One Late-Blooming Lesbian’s Take on the Janet Mock/Piers Morgan Controversy
Although I usually write this blog from the perspective of a mental health counselor who specializes in working with transgender clients, I’m going to switch hats today and share my thoughts with you as a late-blooming lesbian*. Specifically in response to the controversy stirred up this week when author and transgender-rights activist Janet Mock was interviewed on the CNN talk show “Piers Morgan Live” to promote her new memoir, Redefining Realness.
*A late-blooming lesbian, by my definition, is someone who currently identifies as a lesbian but did not come out to either herself and/or others until “later in life.” This is usually after having already attempted to repress her same-sex attractions by being in relationships with men, having children with them, living by appearances a “heterosexual life,” etc.
The interviews, in case you missed them…
If you haven’t seen the two Janet Mock/Piers Morgan interviews yet then take a few minutes to do so now. You can read as much as you want about this story, but you can’t really have the full understanding of what happened without having witnessed the exchanges.
Over the past week I have read and heard dozens of opinions and perspectives on what happened between Janet and Piers. And, as tempting as it was for me to comment on it as a “gender therapist,” a different perspective made itself known to me right from the start.
Within moments of watching the first interview I could see something going on with Janet that looked hauntingly familiar to me.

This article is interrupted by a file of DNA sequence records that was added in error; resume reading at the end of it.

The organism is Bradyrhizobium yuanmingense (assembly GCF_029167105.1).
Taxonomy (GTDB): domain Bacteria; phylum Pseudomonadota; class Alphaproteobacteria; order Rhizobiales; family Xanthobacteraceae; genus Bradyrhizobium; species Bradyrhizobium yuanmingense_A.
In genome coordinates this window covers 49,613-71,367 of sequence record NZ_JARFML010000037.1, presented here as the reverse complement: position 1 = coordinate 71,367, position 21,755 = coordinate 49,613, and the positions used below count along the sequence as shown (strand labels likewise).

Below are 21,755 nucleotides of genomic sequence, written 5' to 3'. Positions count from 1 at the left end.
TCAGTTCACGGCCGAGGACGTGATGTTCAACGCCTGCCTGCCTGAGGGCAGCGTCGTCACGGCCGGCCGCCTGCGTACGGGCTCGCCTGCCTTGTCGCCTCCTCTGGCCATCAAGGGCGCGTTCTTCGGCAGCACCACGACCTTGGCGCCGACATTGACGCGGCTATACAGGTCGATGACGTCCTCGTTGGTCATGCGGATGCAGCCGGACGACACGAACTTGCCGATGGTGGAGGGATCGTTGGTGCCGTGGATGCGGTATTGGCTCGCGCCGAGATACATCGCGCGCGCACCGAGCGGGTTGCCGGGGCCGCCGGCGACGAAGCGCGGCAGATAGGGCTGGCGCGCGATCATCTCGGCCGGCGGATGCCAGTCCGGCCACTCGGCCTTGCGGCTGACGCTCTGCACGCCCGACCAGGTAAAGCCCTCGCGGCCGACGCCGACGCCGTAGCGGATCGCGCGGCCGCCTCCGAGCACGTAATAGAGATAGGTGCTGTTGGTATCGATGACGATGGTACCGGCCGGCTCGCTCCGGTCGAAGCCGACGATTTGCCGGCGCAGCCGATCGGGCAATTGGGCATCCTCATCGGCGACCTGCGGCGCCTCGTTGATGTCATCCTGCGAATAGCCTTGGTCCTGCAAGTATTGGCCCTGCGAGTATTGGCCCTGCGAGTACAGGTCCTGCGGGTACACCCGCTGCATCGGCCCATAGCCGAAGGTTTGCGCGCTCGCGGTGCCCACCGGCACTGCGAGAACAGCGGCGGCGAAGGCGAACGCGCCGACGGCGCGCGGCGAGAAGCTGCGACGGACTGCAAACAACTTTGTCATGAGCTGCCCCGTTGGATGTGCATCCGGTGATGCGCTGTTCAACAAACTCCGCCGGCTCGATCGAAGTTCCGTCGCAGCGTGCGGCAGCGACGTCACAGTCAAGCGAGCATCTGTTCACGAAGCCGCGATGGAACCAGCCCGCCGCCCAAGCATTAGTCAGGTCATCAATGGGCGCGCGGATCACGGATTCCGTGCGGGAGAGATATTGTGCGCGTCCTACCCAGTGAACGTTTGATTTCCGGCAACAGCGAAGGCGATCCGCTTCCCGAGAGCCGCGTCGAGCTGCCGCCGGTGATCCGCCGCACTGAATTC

What was going on with Janet?
I sensed that beneath her calm exterior, she was shocked. And confused. And appalled. And that she was doing everything in her power to maintain composure. She confirmed this in the second interview when she was asked by Piers why she didn’t correct him during the first interview if she was feeling “dismayed” by the terminology he was using, saying,
“I did not because I was scared…And I wanted to be a cordial guest…It was my first major appearance as a young trans woman who wrote her first book…” – Janet Mock on CNN’s “Piers Morgan Live,” 2/5/14
I imagined her leaving that first interview, her head still spinning from what had just happened. How, after having a chance to step away and process what happened, how the entire truth of what she had just experienced was revealed to her.
In an interview with SiriusFMProgress Janet was quoted as saying that she felt upset after she left the studio after the first interview, saying to her boyfriend,
“He called me a ‘man’ on TV — and I said nothing.” (Janet Mock, Transgender Writer, Discusses Piers Morgan Controversy, Book – Huffington Post, 2/7/14).
In the same interview she said that she “didn’t use my voice in the way that I should have used it.”
How Could I Have Known?